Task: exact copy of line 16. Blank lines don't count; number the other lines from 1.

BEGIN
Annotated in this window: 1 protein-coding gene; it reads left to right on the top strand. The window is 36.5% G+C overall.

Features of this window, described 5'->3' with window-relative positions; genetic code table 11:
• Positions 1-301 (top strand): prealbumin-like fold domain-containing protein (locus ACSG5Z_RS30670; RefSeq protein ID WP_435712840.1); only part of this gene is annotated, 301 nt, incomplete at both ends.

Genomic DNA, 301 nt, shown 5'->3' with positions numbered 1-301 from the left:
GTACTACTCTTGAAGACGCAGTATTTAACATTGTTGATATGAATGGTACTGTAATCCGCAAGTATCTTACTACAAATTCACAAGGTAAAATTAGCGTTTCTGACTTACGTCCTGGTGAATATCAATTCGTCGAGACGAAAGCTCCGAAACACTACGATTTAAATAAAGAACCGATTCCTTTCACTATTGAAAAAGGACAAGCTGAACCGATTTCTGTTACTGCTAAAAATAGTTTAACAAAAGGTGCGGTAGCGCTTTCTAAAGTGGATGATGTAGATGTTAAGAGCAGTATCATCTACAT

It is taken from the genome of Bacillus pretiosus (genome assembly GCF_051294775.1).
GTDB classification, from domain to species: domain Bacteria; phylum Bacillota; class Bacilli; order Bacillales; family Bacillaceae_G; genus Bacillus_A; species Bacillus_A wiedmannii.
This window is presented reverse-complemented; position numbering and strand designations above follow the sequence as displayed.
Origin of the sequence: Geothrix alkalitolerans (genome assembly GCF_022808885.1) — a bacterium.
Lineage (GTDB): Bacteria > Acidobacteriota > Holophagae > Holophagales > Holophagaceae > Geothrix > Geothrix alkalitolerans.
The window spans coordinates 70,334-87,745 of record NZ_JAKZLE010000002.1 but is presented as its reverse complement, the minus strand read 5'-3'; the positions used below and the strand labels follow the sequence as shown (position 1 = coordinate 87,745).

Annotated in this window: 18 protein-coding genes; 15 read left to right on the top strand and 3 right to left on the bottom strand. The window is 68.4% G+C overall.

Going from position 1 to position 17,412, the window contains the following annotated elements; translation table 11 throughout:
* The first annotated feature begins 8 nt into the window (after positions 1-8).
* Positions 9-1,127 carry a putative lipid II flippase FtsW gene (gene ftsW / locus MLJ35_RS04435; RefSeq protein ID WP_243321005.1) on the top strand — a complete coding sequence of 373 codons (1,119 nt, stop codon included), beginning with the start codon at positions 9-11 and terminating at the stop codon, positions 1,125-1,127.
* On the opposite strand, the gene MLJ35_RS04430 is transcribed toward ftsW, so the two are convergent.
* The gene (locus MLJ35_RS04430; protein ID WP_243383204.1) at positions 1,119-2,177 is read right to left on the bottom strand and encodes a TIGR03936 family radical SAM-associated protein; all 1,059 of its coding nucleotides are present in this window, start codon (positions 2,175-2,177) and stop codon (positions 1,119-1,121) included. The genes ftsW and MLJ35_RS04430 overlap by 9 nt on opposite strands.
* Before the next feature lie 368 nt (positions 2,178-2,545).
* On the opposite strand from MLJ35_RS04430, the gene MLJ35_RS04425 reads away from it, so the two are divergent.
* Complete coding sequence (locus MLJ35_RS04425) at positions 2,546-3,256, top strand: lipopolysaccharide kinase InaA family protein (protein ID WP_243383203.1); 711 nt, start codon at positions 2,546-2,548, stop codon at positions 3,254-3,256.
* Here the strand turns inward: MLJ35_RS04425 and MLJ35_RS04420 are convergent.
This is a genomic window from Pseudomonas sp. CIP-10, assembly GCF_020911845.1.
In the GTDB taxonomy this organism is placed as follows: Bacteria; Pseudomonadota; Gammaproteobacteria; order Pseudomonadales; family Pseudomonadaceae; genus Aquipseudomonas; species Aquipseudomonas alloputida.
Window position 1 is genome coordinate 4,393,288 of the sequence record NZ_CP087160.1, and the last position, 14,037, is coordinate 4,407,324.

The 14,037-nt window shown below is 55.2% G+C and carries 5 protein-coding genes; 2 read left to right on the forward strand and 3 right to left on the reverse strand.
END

* On the opposite strand, the gene MLJ35_RS04430 is transcribed toward ftsW, so the two are convergent.